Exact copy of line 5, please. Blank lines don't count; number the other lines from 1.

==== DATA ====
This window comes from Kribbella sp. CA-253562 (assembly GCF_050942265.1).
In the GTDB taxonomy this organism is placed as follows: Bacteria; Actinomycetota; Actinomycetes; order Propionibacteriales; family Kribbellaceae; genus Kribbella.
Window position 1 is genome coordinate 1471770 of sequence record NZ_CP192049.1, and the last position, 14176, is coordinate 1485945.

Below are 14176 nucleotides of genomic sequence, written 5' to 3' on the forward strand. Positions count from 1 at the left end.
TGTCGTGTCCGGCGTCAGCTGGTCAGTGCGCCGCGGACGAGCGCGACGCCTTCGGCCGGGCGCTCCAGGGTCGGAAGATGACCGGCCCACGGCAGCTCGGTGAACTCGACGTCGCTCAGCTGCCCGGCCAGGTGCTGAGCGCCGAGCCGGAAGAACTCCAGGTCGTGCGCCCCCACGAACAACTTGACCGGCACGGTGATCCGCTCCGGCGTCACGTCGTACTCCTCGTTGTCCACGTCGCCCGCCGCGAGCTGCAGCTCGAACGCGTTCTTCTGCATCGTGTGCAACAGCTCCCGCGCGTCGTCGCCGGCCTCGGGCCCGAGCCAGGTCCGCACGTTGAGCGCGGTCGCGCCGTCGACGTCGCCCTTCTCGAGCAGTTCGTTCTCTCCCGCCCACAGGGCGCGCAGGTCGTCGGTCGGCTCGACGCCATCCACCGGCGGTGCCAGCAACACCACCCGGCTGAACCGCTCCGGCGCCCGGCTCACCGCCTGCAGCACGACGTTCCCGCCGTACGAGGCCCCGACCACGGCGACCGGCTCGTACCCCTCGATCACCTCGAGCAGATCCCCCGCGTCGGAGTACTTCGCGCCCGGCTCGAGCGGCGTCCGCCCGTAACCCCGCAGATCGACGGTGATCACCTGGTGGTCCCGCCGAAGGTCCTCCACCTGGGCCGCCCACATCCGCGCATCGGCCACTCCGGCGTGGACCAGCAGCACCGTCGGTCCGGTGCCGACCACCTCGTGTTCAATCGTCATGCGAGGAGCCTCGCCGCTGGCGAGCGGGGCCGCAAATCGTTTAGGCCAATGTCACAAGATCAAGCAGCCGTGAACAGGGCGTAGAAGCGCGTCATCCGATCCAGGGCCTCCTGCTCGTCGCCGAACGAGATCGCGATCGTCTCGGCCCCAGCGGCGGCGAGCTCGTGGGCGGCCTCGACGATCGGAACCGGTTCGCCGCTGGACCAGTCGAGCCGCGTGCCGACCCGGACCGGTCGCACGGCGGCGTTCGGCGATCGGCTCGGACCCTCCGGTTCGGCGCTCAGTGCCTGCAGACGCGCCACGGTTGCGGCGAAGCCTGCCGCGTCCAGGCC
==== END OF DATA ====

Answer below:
TGTCGTGTCCGGCGTCAGCTGGTCAGTGCGCCGCGGACGAGCGCGACGCCTTCGGCCGGGCGCTCCAGGGTCGGAAGATGACCGGCCCACGGCAGCTCGGTGAACTCGACGTCGCTCAGCTGCCCGGCCAGGTGCTGAGCGCCGAGCCGGAAGAACTCCAGGTCGTGCGCCCCCACGAACAACTTGACCGGCACGGTGATCCGCTCCGGCGTCACGTCGTACTCCTCGTTGTCCACGTCGCCCGCCGCGAGCTGCAGCTCGAACGCGTTCTTCTGCATCGTGTGCAACAGCTCCCGCGCGTCGTCGCCGGCCTCGGGCCCGAGCCAGGTCCGCACGTTGAGCGCGGTCGCGCCGTCGACGTCGCCCTTCTCGAGCAGTTCGTTCTCTCCCGCCCACAGGGCGCGCAGGTCGTCGGTCGGCTCGACGCCATCCACCGGCGGTGCCAGCAACACCACCCGGCTGAACCGCTCCGGCGCCCGGCTCACCGCCTGCAGCACGACGTTCCCGCCGTACGAGGCCCCGACCACGGCGACCGGCTCGTACCCCTCGATCACCTCGAGCAGATCCCCCGCGTCGGAGTACTTCGCGCCCGGCTCGAGCGGCGTCCGCCCGTAACCCCGCAGATCGACGGTGATCACCTGGTGGTCCCGCCGAAGGTCCTCCACCTGGGCCGCCCACATCCGCGCATCGGCCACTCCGGCGTGGACCAGCAGCACCGTCGGTCCGGTGCCGACCACCTCGTGTTCAATCGTCATGCGAGGAGCCTCGCCGCTGGCGAGCGGGGCCGCAAATCGTTTAGGCCAATGTCACAAGATCAAGCAGCCGTGAACAGGGCGTAGAAGCGCGTCATCCGATCCAGGGCCTCCTGCTCGTCGCCGAACGAGATCGCGATCGTCTCGGCCCCAGCGGCGGCGAGCTCGTGGGCGGCCTCGACGATCGGAACCGGTTCGCCGCTGGACCAGTCGAGCCGCGTGCCGACCCGGACCGGTCGCACGGCGGCGTTCGGCGATCGGCTCGGACCCTCCGGTTCGGCGCTCAGTGCCTGCAGACGCGCCACGGTTGCGGCGAAGCCTGCCGCGTCCAGGCC